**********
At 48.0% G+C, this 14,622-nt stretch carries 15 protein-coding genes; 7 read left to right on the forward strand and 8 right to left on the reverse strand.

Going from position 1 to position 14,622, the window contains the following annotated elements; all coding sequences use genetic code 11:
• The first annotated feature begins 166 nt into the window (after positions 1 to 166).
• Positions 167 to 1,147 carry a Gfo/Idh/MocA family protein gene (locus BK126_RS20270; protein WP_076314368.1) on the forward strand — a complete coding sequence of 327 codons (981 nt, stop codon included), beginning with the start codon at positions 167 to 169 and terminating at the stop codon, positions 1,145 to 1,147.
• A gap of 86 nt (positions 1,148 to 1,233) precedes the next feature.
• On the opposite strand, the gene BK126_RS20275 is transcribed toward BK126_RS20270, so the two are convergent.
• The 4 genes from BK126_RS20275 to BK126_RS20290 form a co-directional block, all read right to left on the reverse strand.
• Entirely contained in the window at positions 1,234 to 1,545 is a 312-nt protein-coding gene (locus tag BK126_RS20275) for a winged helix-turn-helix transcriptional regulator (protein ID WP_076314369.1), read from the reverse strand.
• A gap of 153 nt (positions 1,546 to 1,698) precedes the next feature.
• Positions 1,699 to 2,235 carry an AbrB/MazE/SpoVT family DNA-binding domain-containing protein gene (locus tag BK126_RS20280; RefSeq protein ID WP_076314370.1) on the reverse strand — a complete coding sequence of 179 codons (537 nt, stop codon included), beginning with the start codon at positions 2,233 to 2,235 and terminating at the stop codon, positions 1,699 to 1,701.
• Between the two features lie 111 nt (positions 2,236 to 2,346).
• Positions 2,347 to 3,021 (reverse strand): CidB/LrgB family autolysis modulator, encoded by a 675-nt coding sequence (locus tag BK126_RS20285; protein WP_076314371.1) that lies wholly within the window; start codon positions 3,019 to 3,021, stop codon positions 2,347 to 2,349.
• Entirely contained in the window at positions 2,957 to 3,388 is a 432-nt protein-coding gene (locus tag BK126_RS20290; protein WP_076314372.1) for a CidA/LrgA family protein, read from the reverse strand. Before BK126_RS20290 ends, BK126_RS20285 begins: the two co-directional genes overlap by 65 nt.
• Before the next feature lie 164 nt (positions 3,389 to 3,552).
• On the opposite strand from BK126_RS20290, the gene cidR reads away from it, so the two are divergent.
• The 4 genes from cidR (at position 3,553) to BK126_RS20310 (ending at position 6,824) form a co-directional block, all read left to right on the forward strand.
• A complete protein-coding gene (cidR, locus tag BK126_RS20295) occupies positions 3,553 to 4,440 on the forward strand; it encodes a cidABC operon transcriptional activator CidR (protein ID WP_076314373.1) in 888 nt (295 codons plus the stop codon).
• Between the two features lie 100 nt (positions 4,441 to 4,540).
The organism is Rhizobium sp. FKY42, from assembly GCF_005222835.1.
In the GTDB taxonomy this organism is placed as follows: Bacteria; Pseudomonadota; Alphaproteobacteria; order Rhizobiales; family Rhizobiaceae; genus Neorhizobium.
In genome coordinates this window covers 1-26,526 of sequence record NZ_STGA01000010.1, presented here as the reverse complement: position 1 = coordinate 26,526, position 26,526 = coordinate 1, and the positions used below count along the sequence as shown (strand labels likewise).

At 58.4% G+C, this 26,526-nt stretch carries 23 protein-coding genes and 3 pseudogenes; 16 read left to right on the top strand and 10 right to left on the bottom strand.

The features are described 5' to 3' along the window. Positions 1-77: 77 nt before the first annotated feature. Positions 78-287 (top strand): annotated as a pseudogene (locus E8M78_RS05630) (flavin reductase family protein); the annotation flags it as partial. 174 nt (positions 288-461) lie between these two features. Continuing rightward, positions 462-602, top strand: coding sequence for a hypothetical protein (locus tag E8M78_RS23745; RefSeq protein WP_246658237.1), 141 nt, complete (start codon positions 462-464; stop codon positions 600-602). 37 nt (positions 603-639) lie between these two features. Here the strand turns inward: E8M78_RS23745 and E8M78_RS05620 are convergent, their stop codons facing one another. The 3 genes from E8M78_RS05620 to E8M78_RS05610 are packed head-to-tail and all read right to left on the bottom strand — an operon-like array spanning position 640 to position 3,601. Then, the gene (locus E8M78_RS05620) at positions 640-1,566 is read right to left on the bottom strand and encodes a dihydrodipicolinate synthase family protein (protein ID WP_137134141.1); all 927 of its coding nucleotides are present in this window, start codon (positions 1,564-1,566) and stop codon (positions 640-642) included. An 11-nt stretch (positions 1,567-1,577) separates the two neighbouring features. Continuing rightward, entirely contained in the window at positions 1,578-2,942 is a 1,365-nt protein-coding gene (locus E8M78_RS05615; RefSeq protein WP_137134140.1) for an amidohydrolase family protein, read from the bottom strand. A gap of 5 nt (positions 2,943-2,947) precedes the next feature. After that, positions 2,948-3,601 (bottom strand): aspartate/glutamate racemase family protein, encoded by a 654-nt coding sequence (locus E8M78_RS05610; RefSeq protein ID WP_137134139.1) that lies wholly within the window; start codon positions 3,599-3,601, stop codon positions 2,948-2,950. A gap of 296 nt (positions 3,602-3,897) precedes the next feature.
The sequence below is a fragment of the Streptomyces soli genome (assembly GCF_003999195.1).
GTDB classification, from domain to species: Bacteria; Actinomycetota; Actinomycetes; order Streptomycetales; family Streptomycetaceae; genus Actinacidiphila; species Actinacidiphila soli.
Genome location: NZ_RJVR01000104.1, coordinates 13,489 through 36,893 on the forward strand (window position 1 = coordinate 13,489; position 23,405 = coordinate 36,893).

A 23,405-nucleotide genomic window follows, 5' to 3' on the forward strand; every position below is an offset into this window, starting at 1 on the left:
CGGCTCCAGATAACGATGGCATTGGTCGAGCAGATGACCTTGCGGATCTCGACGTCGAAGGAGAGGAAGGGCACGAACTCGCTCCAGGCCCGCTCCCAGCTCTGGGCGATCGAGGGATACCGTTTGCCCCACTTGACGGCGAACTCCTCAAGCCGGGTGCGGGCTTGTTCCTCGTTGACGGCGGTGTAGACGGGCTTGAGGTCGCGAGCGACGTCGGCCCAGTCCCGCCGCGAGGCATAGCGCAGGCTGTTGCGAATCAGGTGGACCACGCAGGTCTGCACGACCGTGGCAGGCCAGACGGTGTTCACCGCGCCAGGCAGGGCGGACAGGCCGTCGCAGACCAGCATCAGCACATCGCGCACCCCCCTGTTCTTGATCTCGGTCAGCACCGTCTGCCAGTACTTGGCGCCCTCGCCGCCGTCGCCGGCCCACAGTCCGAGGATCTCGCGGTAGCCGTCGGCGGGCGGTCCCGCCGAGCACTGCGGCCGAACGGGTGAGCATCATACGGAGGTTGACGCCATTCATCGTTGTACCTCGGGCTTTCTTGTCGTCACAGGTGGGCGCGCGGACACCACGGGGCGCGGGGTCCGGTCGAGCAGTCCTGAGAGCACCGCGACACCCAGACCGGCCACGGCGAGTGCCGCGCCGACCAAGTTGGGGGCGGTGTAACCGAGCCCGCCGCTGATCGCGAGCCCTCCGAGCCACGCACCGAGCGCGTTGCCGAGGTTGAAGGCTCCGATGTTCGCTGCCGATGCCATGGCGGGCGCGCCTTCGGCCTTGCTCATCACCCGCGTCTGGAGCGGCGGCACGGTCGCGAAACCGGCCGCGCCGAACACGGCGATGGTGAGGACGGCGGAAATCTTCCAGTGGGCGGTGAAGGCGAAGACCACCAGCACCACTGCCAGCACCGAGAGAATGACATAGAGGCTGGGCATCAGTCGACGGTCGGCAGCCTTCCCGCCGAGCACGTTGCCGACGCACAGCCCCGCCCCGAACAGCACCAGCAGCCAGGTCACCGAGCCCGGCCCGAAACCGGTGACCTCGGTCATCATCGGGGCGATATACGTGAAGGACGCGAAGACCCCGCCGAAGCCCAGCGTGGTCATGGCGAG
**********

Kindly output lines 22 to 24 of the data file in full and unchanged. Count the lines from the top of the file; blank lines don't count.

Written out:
At 58.4% G+C, this 26,526-nt stretch carries 23 protein-coding genes and 3 pseudogenes; 16 read left to right on the top strand and 10 right to left on the bottom strand.

The features are described 5' to 3' along the window. Positions 1-77: 77 nt before the first annotated feature. Positions 78-287 (top strand): annotated as a pseudogene (locus E8M78_RS05630) (flavin reductase family protein); the annotation flags it as partial. 174 nt (positions 288-461) lie between these two features. Continuing rightward, positions 462-602, top strand: coding sequence for a hypothetical protein (locus tag E8M78_RS23745; RefSeq protein WP_246658237.1), 141 nt, complete (start codon positions 462-464; stop codon positions 600-602). 37 nt (positions 603-639) lie between these two features. Here the strand turns inward: E8M78_RS23745 and E8M78_RS05620 are convergent, their stop codons facing one another. The 3 genes from E8M78_RS05620 to E8M78_RS05610 are packed head-to-tail and all read right to left on the bottom strand — an operon-like array spanning position 640 to position 3,601. Then, the gene (locus E8M78_RS05620) at positions 640-1,566 is read right to left on the bottom strand and encodes a dihydrodipicolinate synthase family protein (protein ID WP_137134141.1); all 927 of its coding nucleotides are present in this window, start codon (positions 1,564-1,566) and stop codon (positions 640-642) included. An 11-nt stretch (positions 1,567-1,577) separates the two neighbouring features. Continuing rightward, entirely contained in the window at positions 1,578-2,942 is a 1,365-nt protein-coding gene (locus E8M78_RS05615; RefSeq protein WP_137134140.1) for an amidohydrolase family protein, read from the bottom strand. A gap of 5 nt (positions 2,943-2,947) precedes the next feature. After that, positions 2,948-3,601 (bottom strand): aspartate/glutamate racemase family protein, encoded by a 654-nt coding sequence (locus E8M78_RS05610; RefSeq protein ID WP_137134139.1) that lies wholly within the window; start codon positions 3,599-3,601, stop codon positions 2,948-2,950. A gap of 296 nt (positions 3,602-3,897) precedes the next feature.
The sequence below is a fragment of the Streptomyces soli genome (assembly GCF_003999195.1).